William Golding's debut novel, Lord of the Flies (1954), is widely known for its portrayal of the savage child, the regressive state of human nature when faced with hardship. When stranded on an island and without adults for leadership or their rules to live by, the children descend into primality, vindictiveness, group delusion, and murder. Pincher Martin is similar in this regard but set on an isolated rock with one man, his plight, his thoughts and his delusions in solitude. Where Lord of the Flies can be seen as the state of individuals in society without control, Pincher Martin could be seen as the state of individual control without society.
Rear cover synopsis:
"Drowsing in the freezing North Atlantic, Christopher Hadley Martin, temporary lieutenant, happens upon a grotesque rock, an island that appears only on weather charts. To drink there is a pool of rain water; to eat there are weeds and sea anemones. Through the long hours with only himself to talk to, Martin must try to assemble the truth of his fate, piece by terrible piece."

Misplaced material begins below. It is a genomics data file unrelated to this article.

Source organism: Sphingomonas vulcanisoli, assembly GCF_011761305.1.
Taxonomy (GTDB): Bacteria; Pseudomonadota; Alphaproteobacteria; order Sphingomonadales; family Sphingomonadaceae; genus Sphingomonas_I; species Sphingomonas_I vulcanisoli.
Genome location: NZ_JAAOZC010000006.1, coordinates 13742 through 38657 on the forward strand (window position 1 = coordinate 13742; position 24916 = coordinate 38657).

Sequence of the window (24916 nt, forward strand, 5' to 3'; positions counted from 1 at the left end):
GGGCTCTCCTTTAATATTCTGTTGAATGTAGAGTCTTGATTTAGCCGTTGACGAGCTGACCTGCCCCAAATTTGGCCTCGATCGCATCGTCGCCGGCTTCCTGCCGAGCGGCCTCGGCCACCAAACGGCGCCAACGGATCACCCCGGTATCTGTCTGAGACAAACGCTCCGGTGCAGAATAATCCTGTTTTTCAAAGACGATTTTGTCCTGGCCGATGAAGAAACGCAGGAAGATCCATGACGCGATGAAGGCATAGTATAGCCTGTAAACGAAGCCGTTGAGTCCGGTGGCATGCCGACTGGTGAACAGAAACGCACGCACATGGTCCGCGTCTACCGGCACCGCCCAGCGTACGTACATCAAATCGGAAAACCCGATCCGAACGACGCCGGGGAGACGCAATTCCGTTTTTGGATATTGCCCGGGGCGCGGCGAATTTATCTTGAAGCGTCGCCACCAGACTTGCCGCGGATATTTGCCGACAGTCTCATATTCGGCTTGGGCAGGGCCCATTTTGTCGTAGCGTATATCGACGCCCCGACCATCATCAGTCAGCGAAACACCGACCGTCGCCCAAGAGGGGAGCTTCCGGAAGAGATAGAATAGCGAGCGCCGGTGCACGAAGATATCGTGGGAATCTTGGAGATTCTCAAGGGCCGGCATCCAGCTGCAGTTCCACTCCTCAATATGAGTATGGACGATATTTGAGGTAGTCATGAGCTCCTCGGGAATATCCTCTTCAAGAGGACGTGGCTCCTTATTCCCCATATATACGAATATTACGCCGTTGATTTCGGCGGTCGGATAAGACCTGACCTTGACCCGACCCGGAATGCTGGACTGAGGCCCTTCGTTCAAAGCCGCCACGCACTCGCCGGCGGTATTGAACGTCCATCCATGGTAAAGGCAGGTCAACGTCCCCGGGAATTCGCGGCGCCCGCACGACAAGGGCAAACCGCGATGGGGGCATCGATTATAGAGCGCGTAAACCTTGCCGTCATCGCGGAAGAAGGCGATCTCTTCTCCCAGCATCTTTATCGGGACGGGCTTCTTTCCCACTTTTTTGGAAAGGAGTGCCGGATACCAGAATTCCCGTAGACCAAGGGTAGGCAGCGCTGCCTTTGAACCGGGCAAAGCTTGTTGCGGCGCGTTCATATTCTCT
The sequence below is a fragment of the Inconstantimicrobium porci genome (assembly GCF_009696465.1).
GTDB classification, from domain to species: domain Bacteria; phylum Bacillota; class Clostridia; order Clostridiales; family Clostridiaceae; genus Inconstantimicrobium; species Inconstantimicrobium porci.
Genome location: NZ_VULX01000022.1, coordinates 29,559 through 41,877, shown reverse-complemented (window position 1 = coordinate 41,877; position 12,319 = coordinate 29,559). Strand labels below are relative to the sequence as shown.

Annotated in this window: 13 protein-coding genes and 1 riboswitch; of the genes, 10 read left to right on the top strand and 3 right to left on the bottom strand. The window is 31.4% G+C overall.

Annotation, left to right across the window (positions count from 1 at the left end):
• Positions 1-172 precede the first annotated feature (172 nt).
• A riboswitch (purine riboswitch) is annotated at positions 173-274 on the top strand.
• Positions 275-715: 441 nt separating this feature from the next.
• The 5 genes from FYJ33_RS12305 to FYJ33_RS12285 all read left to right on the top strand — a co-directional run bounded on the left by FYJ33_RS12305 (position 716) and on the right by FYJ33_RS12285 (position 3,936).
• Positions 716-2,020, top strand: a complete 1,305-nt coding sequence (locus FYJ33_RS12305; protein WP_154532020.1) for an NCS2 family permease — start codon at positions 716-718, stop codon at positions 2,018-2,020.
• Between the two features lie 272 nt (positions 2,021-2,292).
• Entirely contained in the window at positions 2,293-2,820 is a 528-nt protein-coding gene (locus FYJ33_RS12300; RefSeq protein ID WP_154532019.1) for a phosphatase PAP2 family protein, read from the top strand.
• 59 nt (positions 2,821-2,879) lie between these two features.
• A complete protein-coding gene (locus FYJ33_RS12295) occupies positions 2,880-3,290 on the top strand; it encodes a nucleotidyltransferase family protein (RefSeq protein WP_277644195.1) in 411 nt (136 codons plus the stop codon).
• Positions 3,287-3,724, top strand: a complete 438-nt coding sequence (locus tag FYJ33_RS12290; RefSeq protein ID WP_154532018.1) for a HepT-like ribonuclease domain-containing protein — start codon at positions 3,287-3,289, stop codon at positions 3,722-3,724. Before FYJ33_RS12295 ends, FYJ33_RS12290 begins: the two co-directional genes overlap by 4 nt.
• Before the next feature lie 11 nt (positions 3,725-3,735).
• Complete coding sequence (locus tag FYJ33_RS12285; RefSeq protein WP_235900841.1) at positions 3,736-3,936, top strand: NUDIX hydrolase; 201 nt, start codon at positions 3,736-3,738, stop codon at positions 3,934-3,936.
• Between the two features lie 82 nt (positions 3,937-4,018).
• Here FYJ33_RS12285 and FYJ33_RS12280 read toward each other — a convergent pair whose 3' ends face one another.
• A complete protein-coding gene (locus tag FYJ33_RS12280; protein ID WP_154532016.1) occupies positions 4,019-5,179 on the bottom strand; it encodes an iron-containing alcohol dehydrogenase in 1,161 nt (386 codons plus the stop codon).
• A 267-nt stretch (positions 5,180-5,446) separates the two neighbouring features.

His navy ship having been sunk, Martin drifts in loneliness upon the Atlantic currents prone to undulation of oceanic waves and persistence of the blurred sun above. The valleys and hills of the wet ebony expanse seamlessly morph into a rocky island, a minute outpost of life amid the bleak seascape of his ship's destruction. Assessing his clothing and pockets, Martin sets his will to triumph over idleness while evaluating the topology of his rocky pinnacle for food, drink, shelter and zenith. With everything accounted for, he begins his monotony of daily routine, sets plans for his inevitable rescue, and bides his time with pet projects: digging channels for fresh water, constructing a dummy for sign of rescue and giving himself an enema.